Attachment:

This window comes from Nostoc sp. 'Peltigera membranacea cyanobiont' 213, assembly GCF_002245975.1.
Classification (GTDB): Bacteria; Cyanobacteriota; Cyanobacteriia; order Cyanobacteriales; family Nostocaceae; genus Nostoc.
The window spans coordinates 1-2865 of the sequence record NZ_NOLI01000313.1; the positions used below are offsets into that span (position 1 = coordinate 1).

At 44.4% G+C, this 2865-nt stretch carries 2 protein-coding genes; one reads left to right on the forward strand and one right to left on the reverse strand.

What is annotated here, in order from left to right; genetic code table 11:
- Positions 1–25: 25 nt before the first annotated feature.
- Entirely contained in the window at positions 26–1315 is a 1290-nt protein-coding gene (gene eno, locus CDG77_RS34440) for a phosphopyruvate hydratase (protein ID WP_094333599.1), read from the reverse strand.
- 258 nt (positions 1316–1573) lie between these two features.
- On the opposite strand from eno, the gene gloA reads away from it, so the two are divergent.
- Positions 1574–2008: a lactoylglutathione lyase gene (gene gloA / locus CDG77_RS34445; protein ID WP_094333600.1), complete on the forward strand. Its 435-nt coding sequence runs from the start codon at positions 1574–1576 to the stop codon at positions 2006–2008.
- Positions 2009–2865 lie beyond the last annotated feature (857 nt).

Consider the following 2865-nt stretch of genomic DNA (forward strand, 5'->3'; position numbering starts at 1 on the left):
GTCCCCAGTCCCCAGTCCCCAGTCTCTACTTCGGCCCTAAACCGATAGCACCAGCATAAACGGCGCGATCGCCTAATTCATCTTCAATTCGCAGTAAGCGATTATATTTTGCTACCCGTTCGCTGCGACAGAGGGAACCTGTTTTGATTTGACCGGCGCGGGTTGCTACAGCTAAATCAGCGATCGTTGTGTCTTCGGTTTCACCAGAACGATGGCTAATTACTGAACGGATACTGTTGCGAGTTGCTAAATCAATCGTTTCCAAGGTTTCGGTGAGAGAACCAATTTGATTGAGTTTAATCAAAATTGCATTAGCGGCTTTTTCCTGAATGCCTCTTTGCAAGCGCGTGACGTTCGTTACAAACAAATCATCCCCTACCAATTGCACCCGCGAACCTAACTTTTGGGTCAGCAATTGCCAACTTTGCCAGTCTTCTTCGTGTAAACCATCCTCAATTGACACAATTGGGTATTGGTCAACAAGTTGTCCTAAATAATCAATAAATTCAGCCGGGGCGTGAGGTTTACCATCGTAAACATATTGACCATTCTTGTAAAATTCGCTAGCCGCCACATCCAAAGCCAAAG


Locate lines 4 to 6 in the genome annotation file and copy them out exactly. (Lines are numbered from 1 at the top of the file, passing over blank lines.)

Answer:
At 44.4% G+C, this 2865-nt stretch carries 2 protein-coding genes; one reads left to right on the forward strand and one right to left on the reverse strand.

What is annotated here, in order from left to right; genetic code table 11:
- Positions 1–25: 25 nt before the first annotated feature.